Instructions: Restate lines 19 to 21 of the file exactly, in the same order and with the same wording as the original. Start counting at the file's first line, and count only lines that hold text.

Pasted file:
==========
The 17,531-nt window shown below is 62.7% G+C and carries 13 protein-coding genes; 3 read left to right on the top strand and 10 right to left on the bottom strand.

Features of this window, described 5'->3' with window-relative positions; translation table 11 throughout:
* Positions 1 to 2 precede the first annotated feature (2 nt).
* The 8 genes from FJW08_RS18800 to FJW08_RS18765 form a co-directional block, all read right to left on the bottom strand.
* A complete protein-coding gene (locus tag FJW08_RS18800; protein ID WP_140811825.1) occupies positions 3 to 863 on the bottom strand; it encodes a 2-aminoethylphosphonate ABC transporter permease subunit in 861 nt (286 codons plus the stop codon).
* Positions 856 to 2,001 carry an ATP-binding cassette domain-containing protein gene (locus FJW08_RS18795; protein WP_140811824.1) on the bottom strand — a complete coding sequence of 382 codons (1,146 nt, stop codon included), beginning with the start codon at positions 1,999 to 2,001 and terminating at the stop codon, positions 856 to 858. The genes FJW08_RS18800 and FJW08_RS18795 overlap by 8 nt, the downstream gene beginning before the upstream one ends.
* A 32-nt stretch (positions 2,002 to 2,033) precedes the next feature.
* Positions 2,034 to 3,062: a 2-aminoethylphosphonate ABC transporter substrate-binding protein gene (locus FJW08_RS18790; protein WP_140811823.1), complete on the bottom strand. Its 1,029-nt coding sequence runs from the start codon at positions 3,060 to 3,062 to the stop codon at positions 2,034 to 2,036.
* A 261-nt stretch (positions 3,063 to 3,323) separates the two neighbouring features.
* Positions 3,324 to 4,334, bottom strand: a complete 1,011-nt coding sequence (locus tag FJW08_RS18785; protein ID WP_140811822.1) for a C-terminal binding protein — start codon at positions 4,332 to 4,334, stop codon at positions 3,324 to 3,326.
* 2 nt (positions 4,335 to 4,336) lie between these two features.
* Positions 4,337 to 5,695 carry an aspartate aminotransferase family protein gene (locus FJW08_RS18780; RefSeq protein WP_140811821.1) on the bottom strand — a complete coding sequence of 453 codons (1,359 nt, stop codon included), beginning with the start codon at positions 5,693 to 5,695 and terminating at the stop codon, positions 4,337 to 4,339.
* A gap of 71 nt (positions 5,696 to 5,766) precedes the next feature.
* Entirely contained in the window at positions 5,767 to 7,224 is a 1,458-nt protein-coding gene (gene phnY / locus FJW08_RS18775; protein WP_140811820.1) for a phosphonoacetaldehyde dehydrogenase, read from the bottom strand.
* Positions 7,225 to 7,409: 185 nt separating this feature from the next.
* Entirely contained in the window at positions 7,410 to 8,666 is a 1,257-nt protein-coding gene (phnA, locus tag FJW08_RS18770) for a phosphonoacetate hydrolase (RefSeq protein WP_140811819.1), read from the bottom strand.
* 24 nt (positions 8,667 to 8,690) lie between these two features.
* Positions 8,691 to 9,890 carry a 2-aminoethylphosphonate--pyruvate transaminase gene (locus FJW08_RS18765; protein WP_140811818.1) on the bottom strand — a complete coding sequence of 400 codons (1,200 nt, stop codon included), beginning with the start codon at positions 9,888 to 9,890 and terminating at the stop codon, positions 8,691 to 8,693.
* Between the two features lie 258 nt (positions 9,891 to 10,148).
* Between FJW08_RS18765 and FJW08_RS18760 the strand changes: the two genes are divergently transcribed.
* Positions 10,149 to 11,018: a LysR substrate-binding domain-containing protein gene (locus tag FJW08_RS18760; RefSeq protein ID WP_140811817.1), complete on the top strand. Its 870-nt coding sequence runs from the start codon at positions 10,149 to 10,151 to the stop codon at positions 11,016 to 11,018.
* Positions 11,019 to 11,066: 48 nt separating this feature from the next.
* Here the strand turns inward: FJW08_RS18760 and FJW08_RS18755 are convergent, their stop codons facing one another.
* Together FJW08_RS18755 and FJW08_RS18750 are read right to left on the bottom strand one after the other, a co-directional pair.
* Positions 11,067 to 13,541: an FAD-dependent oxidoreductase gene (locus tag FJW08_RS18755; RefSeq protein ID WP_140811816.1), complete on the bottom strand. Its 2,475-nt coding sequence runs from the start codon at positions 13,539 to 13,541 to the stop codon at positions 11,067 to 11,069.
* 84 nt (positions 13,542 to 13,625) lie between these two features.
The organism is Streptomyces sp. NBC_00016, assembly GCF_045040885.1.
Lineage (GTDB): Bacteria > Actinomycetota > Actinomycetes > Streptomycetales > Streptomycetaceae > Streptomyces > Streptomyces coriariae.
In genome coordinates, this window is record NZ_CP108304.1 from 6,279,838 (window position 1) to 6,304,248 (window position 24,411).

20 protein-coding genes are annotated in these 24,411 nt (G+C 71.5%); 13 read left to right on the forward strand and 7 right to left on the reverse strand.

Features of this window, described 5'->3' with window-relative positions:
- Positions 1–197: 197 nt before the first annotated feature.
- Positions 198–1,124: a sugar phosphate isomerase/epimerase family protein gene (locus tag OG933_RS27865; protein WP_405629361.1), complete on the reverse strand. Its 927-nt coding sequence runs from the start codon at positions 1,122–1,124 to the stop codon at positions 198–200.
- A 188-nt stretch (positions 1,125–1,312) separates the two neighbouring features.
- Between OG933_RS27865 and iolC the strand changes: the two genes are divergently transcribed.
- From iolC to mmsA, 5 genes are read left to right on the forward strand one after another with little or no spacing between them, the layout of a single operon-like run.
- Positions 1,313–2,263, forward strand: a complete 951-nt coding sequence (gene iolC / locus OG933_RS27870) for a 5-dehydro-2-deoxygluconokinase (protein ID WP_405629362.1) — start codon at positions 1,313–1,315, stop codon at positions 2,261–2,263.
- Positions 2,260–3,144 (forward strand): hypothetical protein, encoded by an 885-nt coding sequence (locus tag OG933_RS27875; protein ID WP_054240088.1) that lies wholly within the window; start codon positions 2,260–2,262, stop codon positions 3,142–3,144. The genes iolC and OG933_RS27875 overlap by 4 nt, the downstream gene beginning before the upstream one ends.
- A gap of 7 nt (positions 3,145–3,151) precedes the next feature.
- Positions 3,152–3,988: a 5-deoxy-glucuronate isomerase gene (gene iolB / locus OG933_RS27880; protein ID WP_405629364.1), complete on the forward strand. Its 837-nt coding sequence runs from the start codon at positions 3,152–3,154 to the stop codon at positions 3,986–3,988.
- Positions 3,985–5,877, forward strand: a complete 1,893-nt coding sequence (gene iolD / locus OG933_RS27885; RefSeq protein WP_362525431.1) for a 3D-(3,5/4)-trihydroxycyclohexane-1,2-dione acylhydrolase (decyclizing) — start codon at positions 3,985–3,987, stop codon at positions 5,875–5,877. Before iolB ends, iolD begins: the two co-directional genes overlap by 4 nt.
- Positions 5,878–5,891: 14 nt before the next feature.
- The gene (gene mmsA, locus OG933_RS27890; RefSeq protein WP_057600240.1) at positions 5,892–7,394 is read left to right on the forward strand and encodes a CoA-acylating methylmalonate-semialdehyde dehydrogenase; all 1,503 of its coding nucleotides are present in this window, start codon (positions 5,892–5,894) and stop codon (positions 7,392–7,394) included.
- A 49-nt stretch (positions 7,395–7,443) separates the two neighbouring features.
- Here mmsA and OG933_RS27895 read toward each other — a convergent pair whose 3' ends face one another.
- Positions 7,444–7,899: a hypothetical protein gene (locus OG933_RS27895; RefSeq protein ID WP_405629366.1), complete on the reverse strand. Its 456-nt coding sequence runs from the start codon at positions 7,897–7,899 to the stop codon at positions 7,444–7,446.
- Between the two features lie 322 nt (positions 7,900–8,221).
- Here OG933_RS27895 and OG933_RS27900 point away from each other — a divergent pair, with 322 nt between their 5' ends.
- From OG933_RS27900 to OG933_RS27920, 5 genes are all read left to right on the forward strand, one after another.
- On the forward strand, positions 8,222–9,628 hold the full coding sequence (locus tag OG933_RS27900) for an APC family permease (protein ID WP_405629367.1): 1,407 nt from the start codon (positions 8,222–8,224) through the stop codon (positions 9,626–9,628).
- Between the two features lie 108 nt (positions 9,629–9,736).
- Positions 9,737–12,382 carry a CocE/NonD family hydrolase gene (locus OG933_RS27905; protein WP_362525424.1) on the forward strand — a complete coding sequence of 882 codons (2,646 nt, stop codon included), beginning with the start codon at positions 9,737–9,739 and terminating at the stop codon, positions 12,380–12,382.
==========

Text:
* Between the two features lie 258 nt (positions 9,891 to 10,148).
* Between FJW08_RS18765 and FJW08_RS18760 the strand changes: the two genes are divergently transcribed.
* Positions 10,149 to 11,018: a LysR substrate-binding domain-containing protein gene (locus tag FJW08_RS18760; RefSeq protein ID WP_140811817.1), complete on the top strand. Its 870-nt coding sequence runs from the start codon at positions 10,149 to 10,151 to the stop codon at positions 11,016 to 11,018.